Sound Reinforcement - Forums for Live Sound Professionals - Your Displayed Name Must Be Your Real Full Name To Post In The Live Sound Forums > Audio Measurement and Testing

Measurement Microphones

<< < (22/31) > >>

Brad Weber:
Steve Bunting wrote on Tue, 10 February 2009 05:56
Has anyone got any experience with the Earthworks M23, or the S30 which Rational sells? Is this the same mic with different names? How do they compare to an M30?

I have a couple of the M30S mics that these models replace.  I believe the M23 and S30 are essentially the same mic.  Pretty much a more compact version of the M30 with a flat response to 23kHz instead of 30kHz, at least that was the response I got from Earthworks prior to purchasing my mics and the specs seem to agree with that.  I think it is a reasonable option between the entry level and high end mics for system tuning, which is exactly why I bought mine.

Grant Conklin:
Bob McCarthy wrote on Mon, 22 December 2008 15:26
I own 8 Earthwoks M30s. They are sufficient for my needs, although I probably would have bought DPA 4090 series mics had they been on the market at the time I bought mine.



Hello Bob -
I bought your book - "Sound Systems:  Design and Optimization," and appreciate it.

I'm wondering if you would comment on why you have bought DPA 4090 as opposed to M30 if you were to buy (in Dec '08 ) again.  The more I've read, the more I'm inclined to agree, based mainly on the fact that the 4090 has a nickel foil diaphragm.  

Thanks,
Grant  

Tom Young:
Perhaps what Bob had in mind is that the Earthworks microphones have plastic diaphragms which can be subject to changes in response when exposed to high temps, such as being carried in a closed car/trunk during a hot summer day. Metal diaphragms are inherently more stable. I believe these two mic's cost about the same.

FYI - here are some other mic's that are worth considering:

The Soundfirst SF101 is a titanium diaphragm measurement mic that appears to be just as good as the DPA and Earthworks and is in the same ballpark price range ($750.00).

See: http://testmic.com/

The NTI (Neutric Test Instruments) M2210 mic that is available with their XL2 measurement system is also a titanium diaphragm measurement mic with extremely good (Class-1) specs. Costs a bit more ($1100.00). They also offer a Class-2 mic (M4260) that has very respectable specs for sound system optimization and costs appreciably less than the others ($450.00).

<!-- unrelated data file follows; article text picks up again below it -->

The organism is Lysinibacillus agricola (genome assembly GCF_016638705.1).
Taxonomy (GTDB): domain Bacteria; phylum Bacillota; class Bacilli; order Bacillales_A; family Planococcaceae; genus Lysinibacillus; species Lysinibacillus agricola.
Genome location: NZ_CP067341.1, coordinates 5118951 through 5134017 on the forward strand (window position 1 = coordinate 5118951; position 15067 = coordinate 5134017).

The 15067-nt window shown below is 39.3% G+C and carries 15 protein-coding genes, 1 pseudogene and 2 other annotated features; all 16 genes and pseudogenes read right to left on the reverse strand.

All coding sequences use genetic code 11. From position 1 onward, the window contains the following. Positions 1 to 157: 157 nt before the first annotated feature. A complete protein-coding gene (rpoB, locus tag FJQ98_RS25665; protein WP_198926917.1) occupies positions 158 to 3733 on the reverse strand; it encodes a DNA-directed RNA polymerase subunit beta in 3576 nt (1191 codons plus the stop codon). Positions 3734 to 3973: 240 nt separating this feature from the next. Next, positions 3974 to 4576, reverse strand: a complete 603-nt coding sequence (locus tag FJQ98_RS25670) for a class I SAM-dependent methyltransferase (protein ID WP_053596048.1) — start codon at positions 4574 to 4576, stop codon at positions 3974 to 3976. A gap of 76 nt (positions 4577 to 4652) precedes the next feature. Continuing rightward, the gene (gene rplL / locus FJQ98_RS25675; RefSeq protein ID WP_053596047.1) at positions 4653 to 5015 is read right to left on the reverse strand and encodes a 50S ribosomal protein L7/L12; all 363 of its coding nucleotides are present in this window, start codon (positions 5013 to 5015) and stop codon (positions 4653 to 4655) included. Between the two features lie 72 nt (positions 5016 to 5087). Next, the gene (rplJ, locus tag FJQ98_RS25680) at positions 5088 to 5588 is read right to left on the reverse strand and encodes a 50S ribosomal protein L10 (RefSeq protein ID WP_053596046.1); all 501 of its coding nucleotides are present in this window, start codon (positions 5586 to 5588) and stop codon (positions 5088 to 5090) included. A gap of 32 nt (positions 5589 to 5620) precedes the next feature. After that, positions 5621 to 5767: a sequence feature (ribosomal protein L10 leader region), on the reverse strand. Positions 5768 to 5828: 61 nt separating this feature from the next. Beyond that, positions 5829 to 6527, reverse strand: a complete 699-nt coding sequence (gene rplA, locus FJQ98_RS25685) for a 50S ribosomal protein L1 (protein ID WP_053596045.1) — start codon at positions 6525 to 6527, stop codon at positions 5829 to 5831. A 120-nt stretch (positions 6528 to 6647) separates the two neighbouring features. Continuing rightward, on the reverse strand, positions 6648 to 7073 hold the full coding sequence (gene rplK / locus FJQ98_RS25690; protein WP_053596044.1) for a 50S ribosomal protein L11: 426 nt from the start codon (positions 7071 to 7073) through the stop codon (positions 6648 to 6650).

See: http://www.nti-audio.com/

(or more directly)
http://www.nti-audio.com/Home/Products/Microphones/M4260M221 0/tabid/272/Default.aspx

Bruel and Kjaer has a new and very interesting measurement mic, the 4961, with titanium diaphragm and touted to be "multi-field". It is closer to the cost of a DPA 4007 (ballpark: $1400.00). Note: it appears to not be compatible with standard phantom power and XLR inputs.

See: http://www.bksv.com/doc/bp2220.pdf

FWIW

Bob McCarthy:
I have indeed had stability issues with my M30's, both over the long haul and from day to day. At this point I go through a level calibration exercize every day that I use them. Perhaps this is due to mylar in the diaphragm - perhaps not. I am not qualified to do more than conjecture in the field of microphone design.

The reason I stated that I would have gone with ( and may at some in the future go with) the low cost DPA's is more relational, than purely technical. I have used Bruel & Kjaer (and now DPA) mics so much over the years and been let down so few times..........so few that I can hardly think of even once. I think of them as digital mics - 1 or 0 - working perfectly or dead (and this is usually easy to spot with the crushed head.)

I just have so much confidence in their mics that I would feel confident relying on them - and inevitably we RELY on mics. But, all that said - i have very little experience directly with the 4090 mics, so the book is still open.

These other mics Tom shows look interesting indeed but for me its DPA's gig to lose.

6o6

Grant Conklin:


Tom - Thanks for clarifying that M30's have plastic diaphragms.  I suspected as much, but could not verify.  Until very recently, the SF101 was at the top of my list for the day when I could afford one.  Then I discovered that the DPA 4090 and the 4007 both have nickel foil diaphragms.  And if I read the material correctly, they both are pre-aged with temperature.  It leads me to wonder why the 4007 would enjoy the reputation of being so robust, but not the 4090.  From what little I know, titanium seems like it should be a better material, but how do the DPA's stack up durability-wise next to the SF101?

Here's some interesting info on mic construction:   http://www.dpamicrophones.com/en/Microphone-University/Techn ology-Guide/Microphone%20Stability.aspx

I hadn't heard of the NTI mics.  I presume the M4260 is a plastic diaphragm?  

Bob - Thanks again for your thoughts.

Grant

Navigation

[0] Message Index

[#] Next page

[*] Previous page

Go to full version